by Dev Sheth | published Oct. 3rd, 2015
Having grown up with horror films and slasher thrillers, this generation could presumably be too desensitized for horror apps to have an effect. Horror, as a genre, has generally been reduced to blood and gore, a rather crude departure from the rich history of haunted adventures and ghostly whispers. So what chance does a game played on a small LED screen have? Quite a good one, as it turns out!
"Limbo" is a black and white 2-dimensional game about a boy in a dangerous forest teaming with giant spiders and assorted deathtraps. The basic gameplay involves the boy walking through the forest, facing deadly obstacles and trying not to get killed. Naturally, he does, over and over. Fortunately he can respawn, allowing the player infinite chances to figure the puzzle out. With clean graphics and a rich but subtle soundtrack, "Limbo" is remarkably fun to play, with its fair share of graphic death. Twisted and morbid, sure. Scary? Not quite.
"Five Nights at Freddy’s"
Hugely popular among Android users, "Five Nights at Freddy’s" is a game about possessed animatronics. The player’s vantage point is that of a security guard keeps watch over weirdly creepy toys. When his back is turned, the toys come after him. Despite the chilling special effects, "Five Nights at Freddy’s" relies on jump-scares to deliver the chills, neglecting any real story. You get over it once you’ve had a few of them, at which point the game becomes tedious.
"The game graphics are not really good, and the gameplay becomes very boring," second year Computer Science graduate student Harshit Shah said. "Actions are limited, and not that scary either. It is very childish."
"Dead Trigger" is a first-person shooter (FPS) game, the goal being to escape from a horde of zombies. With a basic plot line of the zombie apocalypse variety, "Dead Trigger" is fiercely graphic without any particular fear factor. Though the zombies come in various shapes and forms, there is no real element of fear, but rather the staple blood rush of FPS games.
"Into The Dead"
Like "Dead Trigger," "Into The Dead" is an FPS game centered on a zombie apocalypse. However, it has the added element of being a line-runner as well, which basically simplifies the plot line: dodge zombie-obstacles in your path, picking up weapons along the way. Currently the most popular haunted world game on Android, "Into The Dead" has rich graphics and an awesome soundtrack, but, like "Dead Trigger," it doesn’t really scare.
"The only really scary bit about the game are the sound effects, and even that's a little funny once you get used to it," first year Mechanical Engineering graduate student Umesh Sojitra observed. "The gameplay is decently difficult, but it is more adventurous than scary."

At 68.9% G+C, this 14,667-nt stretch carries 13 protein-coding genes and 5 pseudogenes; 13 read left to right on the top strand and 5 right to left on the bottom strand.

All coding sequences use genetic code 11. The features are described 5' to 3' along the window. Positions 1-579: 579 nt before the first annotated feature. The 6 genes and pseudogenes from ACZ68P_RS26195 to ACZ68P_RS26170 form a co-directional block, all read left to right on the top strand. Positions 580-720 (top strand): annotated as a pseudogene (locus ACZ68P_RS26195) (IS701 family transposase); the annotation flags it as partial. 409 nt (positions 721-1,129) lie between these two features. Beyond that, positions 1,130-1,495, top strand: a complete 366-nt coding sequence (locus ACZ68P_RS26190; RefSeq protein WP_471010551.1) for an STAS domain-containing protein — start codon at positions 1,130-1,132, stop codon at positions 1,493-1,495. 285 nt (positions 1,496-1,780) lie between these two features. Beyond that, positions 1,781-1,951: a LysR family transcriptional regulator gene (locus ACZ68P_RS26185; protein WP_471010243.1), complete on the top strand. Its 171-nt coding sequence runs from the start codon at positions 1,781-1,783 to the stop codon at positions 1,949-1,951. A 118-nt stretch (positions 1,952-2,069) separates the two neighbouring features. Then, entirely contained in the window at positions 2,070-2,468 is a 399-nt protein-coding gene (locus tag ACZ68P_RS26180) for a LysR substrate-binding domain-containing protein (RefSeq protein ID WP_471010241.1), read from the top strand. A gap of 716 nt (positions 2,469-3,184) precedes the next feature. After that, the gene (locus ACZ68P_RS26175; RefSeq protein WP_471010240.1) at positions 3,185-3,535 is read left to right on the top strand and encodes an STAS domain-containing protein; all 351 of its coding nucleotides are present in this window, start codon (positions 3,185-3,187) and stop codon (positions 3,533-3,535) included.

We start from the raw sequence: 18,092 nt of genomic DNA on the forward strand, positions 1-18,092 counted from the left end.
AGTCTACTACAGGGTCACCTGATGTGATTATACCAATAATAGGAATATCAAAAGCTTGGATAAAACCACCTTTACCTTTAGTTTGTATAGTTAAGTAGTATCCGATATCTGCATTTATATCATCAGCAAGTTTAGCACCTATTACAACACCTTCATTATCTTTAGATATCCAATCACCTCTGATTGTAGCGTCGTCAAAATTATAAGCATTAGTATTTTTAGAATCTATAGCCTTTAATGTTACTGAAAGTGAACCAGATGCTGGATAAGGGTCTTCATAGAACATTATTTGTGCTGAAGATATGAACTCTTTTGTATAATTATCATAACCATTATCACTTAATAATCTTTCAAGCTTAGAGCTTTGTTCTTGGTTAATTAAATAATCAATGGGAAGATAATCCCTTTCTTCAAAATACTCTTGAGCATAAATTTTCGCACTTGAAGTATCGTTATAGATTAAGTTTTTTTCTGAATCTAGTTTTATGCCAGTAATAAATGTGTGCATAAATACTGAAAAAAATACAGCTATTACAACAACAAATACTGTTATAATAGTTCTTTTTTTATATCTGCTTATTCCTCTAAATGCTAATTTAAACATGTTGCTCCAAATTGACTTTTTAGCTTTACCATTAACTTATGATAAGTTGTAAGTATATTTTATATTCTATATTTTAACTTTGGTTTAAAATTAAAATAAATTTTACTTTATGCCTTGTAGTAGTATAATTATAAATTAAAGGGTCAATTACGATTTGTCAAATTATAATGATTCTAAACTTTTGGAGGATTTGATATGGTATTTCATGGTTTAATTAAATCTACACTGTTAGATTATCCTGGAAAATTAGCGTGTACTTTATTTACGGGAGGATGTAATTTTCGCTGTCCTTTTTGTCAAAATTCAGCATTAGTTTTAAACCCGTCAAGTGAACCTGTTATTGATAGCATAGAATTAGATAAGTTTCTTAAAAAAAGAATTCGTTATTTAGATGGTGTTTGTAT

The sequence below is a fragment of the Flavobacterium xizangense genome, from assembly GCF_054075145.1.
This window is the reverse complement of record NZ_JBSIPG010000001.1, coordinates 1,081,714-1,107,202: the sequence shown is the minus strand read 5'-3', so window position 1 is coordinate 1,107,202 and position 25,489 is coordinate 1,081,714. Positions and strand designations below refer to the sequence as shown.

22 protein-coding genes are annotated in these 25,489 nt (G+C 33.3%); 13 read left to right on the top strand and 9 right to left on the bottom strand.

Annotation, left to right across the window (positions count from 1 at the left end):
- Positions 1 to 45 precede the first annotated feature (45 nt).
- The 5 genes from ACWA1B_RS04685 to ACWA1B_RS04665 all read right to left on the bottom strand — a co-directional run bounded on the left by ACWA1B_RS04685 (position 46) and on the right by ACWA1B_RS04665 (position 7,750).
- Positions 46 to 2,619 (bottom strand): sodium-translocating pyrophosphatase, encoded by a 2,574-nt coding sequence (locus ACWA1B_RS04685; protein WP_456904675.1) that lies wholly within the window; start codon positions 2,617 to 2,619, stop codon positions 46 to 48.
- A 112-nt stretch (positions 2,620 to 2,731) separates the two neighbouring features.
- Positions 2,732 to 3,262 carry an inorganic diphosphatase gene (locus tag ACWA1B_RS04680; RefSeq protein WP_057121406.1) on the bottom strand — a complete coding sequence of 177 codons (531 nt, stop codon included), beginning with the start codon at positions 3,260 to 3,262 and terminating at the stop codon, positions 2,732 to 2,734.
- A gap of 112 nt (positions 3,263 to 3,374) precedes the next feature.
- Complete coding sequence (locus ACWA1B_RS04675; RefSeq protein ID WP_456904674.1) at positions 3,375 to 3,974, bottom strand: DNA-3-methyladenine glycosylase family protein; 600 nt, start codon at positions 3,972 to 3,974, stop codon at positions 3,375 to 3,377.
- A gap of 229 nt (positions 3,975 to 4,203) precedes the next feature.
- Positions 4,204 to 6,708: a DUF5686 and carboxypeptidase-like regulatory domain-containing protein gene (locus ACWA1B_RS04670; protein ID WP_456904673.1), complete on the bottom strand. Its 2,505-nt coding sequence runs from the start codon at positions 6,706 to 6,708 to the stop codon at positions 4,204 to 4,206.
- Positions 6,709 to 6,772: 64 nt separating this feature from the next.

"Eyes – The Horror Game"
"Eyes" is a first-person explorer game, in which the player must explore a haunted environment by collecting resources while trying to escape from floating spirits. With graphics that resemble night-vision, "Eyes" would be nostalgic for players familiar with "Paranormal Activity." However, before a spirit arrives a warning to run appears on the screen which causes "Eyes" to lose a little of its substantial fear factor.
"The music gives you the creeps, but the gameplay is confusing at times. The general VFX are mediocre, but the ghost encounters are particularly chilling," Sojitra said.
"Slendrina: The Cellar"
From one of the earliest horror game series on Android, "Slendrina: The Cellar" is a first-person explorer game quite similar to "Eyes."
"The graphics lack richness of detail and depth, but that's the only negative. The sound effects are good, the gameplay is difficult and the ghosts are really scary. It gives you the goosebumps," Shah said.
"Slendrina" is a closed first-person point of view explorer game in which players must walk through a cellar looking for keys that will aid their escape. Unlike "Eyes," however, "Slendrina" has no warnings, and with the limited vision of the player, it packs an incredible amount of fear into tiny little jump-scares. With a soft haunted soundtrack during regular play, "Slendrina" uses audio effects to push the chills to the limit, with every sighting of "Slendrina" accentuated by a sharp shift in the audio track. And that is why, despite being the shortest of the games on this list, "Slendrina" is by far the scariest, with a consistent and relentless capacity to scare the living daylights out of any player. Or at least shake them up a little.